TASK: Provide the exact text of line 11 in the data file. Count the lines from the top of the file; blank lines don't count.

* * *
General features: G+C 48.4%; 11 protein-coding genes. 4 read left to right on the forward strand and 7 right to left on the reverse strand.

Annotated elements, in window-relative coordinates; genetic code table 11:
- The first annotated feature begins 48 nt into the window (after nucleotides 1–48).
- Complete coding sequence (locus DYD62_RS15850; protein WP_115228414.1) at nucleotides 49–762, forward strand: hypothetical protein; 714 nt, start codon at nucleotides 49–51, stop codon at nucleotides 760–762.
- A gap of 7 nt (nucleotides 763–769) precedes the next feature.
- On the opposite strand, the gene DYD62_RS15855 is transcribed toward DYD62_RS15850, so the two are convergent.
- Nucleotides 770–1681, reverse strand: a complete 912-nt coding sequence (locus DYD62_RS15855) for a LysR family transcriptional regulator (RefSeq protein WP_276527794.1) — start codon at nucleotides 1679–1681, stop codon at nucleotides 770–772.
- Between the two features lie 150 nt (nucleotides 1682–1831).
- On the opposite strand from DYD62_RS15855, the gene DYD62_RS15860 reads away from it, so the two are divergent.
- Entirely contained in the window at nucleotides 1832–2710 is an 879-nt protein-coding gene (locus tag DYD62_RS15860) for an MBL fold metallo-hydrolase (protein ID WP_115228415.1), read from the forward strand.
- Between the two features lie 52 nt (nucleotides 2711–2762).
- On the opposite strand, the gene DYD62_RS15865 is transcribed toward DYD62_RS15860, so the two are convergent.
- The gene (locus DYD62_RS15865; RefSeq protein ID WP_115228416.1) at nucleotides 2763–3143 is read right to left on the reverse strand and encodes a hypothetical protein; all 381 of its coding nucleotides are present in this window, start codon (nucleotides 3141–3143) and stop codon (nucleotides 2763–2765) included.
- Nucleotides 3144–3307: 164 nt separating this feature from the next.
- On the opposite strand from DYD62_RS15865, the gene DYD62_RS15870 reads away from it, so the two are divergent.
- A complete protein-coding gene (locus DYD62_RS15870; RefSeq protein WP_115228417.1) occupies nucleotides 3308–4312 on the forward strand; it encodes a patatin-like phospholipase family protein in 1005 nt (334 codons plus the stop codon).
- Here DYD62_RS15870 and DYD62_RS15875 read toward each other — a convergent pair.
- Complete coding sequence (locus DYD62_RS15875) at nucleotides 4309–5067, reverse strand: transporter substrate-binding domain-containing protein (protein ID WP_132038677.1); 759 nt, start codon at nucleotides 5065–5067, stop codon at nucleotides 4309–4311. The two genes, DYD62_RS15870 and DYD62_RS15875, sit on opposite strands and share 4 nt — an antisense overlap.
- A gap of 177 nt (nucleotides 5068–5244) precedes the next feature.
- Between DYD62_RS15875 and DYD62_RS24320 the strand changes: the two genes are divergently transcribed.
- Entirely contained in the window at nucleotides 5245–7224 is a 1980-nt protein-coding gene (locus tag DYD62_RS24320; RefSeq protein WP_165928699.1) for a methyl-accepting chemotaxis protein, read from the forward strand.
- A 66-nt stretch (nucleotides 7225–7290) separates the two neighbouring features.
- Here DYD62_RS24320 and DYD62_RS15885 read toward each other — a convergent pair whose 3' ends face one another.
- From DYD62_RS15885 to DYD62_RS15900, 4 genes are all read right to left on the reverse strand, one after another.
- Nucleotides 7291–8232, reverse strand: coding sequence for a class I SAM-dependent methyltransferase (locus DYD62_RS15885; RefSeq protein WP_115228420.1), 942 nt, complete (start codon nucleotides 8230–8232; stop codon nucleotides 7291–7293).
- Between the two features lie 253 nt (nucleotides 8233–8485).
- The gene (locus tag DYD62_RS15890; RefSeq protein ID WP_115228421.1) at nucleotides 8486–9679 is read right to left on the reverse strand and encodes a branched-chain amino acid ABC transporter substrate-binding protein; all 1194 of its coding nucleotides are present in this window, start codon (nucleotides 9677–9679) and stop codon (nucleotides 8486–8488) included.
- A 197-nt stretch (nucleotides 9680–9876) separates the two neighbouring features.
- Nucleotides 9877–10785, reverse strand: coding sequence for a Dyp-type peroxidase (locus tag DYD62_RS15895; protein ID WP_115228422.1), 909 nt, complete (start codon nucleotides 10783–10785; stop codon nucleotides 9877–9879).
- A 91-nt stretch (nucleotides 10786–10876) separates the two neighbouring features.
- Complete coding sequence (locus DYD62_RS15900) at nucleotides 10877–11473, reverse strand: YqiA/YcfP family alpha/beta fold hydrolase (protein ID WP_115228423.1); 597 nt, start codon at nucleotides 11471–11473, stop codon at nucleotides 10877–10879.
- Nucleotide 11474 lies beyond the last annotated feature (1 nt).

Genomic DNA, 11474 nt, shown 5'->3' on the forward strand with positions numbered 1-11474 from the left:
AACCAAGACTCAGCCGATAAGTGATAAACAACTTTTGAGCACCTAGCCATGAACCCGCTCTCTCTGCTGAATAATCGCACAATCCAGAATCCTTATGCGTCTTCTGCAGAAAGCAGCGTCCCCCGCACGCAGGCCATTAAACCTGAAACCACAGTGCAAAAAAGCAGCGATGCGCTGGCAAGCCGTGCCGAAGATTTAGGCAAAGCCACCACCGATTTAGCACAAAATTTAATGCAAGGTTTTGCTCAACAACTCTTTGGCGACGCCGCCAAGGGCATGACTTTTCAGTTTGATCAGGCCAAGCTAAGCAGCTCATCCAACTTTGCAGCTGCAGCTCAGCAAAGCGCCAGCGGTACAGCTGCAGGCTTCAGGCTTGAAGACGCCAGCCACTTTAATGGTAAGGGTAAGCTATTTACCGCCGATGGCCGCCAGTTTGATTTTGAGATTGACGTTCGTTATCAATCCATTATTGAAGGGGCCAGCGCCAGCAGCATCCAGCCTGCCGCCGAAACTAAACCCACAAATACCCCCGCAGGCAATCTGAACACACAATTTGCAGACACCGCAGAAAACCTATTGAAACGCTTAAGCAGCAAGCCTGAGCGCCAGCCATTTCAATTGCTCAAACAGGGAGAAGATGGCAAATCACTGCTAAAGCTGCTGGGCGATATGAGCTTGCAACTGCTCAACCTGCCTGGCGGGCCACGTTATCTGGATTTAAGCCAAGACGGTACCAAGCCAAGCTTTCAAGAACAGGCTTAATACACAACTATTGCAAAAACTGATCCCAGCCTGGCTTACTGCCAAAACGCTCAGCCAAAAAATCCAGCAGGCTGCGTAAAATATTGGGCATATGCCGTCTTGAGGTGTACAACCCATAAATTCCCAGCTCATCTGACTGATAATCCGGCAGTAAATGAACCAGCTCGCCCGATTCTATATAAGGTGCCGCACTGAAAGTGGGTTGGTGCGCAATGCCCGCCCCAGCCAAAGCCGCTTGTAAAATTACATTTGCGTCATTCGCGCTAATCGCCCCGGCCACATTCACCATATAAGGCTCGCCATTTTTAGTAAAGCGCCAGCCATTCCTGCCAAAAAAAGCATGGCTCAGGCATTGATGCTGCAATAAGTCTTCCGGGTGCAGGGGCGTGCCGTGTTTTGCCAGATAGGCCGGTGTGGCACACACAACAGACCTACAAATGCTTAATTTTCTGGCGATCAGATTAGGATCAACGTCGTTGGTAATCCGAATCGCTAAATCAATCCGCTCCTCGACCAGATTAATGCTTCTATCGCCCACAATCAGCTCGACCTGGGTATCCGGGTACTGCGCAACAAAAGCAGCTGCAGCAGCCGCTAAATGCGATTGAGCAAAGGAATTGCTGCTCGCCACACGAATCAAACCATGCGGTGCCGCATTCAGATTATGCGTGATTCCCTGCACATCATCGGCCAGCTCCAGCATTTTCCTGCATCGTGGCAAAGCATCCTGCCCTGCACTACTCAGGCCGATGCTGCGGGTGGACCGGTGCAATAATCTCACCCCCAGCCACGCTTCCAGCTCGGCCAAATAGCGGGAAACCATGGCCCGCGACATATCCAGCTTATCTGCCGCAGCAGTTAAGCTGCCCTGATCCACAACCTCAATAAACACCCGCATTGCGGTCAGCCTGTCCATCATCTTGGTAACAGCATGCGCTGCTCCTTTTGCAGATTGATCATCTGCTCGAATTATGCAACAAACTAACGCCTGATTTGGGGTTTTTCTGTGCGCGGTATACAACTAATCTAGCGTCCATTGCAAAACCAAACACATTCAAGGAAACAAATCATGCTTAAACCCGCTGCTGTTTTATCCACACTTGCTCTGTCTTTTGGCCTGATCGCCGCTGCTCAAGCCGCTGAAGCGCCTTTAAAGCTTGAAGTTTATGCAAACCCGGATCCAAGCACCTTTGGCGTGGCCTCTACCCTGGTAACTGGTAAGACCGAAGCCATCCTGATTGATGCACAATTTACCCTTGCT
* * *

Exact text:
- Between the two features lie 52 nt (nucleotides 2711–2762).